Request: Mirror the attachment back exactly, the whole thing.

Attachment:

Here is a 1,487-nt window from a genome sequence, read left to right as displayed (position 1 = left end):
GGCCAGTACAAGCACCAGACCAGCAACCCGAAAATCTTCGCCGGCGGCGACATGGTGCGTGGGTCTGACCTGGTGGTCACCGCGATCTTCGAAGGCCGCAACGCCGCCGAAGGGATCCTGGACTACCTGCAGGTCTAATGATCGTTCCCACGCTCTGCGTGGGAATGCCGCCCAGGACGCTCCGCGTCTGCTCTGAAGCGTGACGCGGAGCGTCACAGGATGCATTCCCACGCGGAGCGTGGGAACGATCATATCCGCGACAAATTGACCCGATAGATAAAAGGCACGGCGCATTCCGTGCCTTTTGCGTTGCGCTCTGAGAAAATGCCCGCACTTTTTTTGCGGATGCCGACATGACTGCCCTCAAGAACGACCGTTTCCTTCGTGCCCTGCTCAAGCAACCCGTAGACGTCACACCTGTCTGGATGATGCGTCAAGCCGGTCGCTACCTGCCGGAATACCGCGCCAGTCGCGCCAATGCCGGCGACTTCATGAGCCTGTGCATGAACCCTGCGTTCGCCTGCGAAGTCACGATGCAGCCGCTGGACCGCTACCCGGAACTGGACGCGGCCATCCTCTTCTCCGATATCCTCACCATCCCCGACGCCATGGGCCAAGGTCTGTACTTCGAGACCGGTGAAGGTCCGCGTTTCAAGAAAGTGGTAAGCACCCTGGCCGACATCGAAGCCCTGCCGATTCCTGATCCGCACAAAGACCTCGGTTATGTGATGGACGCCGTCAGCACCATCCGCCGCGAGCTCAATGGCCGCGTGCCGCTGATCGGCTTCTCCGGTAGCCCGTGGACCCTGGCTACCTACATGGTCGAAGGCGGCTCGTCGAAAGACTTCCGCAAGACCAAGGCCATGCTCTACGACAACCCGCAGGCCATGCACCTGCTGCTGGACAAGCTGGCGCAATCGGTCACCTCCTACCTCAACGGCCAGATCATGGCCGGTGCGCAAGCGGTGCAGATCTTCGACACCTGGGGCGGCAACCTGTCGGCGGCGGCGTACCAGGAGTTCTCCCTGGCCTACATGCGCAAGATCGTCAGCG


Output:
Here is a 1,487-nt window from a genome sequence, read left to right as displayed (position 1 = left end):
GGCCAGTACAAGCACCAGACCAGCAACCCGAAAATCTTCGCCGGCGGCGACATGGTGCGTGGGTCTGACCTGGTGGTCACCGCGATCTTCGAAGGCCGCAACGCCGCCGAAGGGATCCTGGACTACCTGCAGGTCTAATGATCGTTCCCACGCTCTGCGTGGGAATGCCGCCCAGGACGCTCCGCGTCTGCTCTGAAGCGTGACGCGGAGCGTCACAGGATGCATTCCCACGCGGAGCGTGGGAACGATCATATCCGCGACAAATTGACCCGATAGATAAAAGGCACGGCGCATTCCGTGCCTTTTGCGTTGCGCTCTGAGAAAATGCCCGCACTTTTTTTGCGGATGCCGACATGACTGCCCTCAAGAACGACCGTTTCCTTCGTGCCCTGCTCAAGCAACCCGTAGACGTCACACCTGTCTGGATGATGCGTCAAGCCGGTCGCTACCTGCCGGAATACCGCGCCAGTCGCGCCAATGCCGGCGACTTCATGAGCCTGTGCATGAACCCTGCGTTCGCCTGCGAAGTCACGATGCAGCCGCTGGACCGCTACCCGGAACTGGACGCGGCCATCCTCTTCTCCGATATCCTCACCATCCCCGACGCCATGGGCCAAGGTCTGTACTTCGAGACCGGTGAAGGTCCGCGTTTCAAGAAAGTGGTAAGCACCCTGGCCGACATCGAAGCCCTGCCGATTCCTGATCCGCACAAAGACCTCGGTTATGTGATGGACGCCGTCAGCACCATCCGCCGCGAGCTCAATGGCCGCGTGCCGCTGATCGGCTTCTCCGGTAGCCCGTGGACCCTGGCTACCTACATGGTCGAAGGCGGCTCGTCGAAAGACTTCCGCAAGACCAAGGCCATGCTCTACGACAACCCGCAGGCCATGCACCTGCTGCTGGACAAGCTGGCGCAATCGGTCACCTCCTACCTCAACGGCCAGATCATGGCCGGTGCGCAAGCGGTGCAGATCTTCGACACCTGGGGCGGCAACCTGTCGGCGGCGGCGTACCAGGAGTTCTCCCTGGCCTACATGCGCAAGATCGTCAGCG